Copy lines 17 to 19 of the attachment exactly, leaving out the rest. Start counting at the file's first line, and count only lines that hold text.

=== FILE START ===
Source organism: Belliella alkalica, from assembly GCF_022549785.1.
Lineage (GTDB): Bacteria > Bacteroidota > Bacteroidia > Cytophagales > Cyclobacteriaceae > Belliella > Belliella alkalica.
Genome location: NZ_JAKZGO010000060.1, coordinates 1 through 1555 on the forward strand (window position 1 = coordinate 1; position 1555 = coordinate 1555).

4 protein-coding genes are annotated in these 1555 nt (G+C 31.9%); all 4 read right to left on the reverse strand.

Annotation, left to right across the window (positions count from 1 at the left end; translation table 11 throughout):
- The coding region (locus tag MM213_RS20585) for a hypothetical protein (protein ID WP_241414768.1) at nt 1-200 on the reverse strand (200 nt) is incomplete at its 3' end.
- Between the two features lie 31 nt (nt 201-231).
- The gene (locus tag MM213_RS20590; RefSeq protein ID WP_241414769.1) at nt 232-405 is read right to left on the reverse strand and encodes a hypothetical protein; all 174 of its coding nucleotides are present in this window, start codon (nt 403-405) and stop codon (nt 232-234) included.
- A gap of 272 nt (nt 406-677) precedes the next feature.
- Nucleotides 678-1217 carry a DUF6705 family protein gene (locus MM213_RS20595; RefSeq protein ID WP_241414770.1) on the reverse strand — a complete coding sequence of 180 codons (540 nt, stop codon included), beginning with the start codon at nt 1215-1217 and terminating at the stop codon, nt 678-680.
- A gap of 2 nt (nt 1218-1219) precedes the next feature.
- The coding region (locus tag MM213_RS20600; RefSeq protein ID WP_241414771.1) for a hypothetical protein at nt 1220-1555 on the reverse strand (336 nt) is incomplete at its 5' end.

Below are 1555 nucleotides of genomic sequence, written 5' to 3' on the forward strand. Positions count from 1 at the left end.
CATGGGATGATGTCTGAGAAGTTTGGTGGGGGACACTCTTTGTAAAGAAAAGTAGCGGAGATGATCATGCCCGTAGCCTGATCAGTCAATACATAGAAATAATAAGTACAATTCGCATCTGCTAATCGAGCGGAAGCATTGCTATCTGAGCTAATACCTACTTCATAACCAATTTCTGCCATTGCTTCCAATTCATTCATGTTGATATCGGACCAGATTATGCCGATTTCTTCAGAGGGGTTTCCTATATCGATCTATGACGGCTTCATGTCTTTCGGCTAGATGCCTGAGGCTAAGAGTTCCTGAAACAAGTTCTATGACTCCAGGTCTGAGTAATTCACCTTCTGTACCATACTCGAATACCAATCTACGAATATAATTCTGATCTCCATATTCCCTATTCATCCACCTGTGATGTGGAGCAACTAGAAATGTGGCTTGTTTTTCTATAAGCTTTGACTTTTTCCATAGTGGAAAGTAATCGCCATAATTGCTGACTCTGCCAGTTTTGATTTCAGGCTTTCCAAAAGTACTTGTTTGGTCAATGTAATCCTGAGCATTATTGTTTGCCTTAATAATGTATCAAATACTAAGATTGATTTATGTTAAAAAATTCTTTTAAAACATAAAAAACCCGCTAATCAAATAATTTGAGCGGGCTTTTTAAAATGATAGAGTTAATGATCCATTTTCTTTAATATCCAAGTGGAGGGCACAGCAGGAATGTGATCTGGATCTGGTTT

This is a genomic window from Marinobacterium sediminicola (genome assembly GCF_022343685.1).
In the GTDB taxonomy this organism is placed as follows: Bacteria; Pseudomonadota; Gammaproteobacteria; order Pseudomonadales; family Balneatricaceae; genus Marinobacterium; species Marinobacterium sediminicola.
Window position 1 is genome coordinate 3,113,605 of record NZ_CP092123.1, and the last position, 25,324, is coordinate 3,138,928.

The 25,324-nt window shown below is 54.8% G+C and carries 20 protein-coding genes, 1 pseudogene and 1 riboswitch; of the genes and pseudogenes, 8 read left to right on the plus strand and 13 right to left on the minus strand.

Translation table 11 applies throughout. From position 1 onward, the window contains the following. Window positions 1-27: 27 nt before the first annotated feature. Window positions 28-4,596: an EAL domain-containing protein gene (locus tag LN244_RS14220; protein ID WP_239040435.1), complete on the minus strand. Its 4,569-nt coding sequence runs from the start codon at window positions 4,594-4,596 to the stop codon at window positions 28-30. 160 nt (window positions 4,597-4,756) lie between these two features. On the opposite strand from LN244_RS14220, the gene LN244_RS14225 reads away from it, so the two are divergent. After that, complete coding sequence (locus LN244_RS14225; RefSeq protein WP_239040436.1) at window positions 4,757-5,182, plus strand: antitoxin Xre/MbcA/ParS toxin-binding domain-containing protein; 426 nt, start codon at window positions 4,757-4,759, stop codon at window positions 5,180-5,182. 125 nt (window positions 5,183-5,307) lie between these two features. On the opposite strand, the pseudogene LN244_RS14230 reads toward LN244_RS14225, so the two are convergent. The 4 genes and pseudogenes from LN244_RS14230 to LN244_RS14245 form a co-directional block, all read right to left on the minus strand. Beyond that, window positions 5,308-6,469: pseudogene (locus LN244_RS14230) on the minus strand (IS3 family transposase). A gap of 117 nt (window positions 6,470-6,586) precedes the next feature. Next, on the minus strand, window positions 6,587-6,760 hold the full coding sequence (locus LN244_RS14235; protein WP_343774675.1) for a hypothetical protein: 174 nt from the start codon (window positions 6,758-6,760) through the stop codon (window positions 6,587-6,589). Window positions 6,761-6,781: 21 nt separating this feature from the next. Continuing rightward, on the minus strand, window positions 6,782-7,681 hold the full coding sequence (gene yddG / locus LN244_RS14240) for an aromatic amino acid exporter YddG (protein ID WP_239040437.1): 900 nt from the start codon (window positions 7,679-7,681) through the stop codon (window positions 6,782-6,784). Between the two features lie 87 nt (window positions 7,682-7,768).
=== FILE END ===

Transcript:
Window position 1 is genome coordinate 3,113,605 of record NZ_CP092123.1, and the last position, 25,324, is coordinate 3,138,928.

The 25,324-nt window shown below is 54.8% G+C and carries 20 protein-coding genes, 1 pseudogene and 1 riboswitch; of the genes and pseudogenes, 8 read left to right on the plus strand and 13 right to left on the minus strand.

Translation table 11 applies throughout. From position 1 onward, the window contains the following. Window positions 1-27: 27 nt before the first annotated feature. Window positions 28-4,596: an EAL domain-containing protein gene (locus tag LN244_RS14220; protein ID WP_239040435.1), complete on the minus strand. Its 4,569-nt coding sequence runs from the start codon at window positions 4,594-4,596 to the stop codon at window positions 28-30. 160 nt (window positions 4,597-4,756) lie between these two features. On the opposite strand from LN244_RS14220, the gene LN244_RS14225 reads away from it, so the two are divergent. After that, complete coding sequence (locus LN244_RS14225; RefSeq protein WP_239040436.1) at window positions 4,757-5,182, plus strand: antitoxin Xre/MbcA/ParS toxin-binding domain-containing protein; 426 nt, start codon at window positions 4,757-4,759, stop codon at window positions 5,180-5,182. 125 nt (window positions 5,183-5,307) lie between these two features. On the opposite strand, the pseudogene LN244_RS14230 reads toward LN244_RS14225, so the two are convergent. The 4 genes and pseudogenes from LN244_RS14230 to LN244_RS14245 form a co-directional block, all read right to left on the minus strand. Beyond that, window positions 5,308-6,469: pseudogene (locus LN244_RS14230) on the minus strand (IS3 family transposase). A gap of 117 nt (window positions 6,470-6,586) precedes the next feature. Next, on the minus strand, window positions 6,587-6,760 hold the full coding sequence (locus LN244_RS14235; protein WP_343774675.1) for a hypothetical protein: 174 nt from the start codon (window positions 6,758-6,760) through the stop codon (window positions 6,587-6,589). Window positions 6,761-6,781: 21 nt separating this feature from the next. Continuing rightward, on the minus strand, window positions 6,782-7,681 hold the full coding sequence (gene yddG / locus LN244_RS14240) for an aromatic amino acid exporter YddG (protein ID WP_239040437.1): 900 nt from the start codon (window positions 7,679-7,681) through the stop codon (window positions 6,782-6,784). Between the two features lie 87 nt (window positions 7,682-7,768).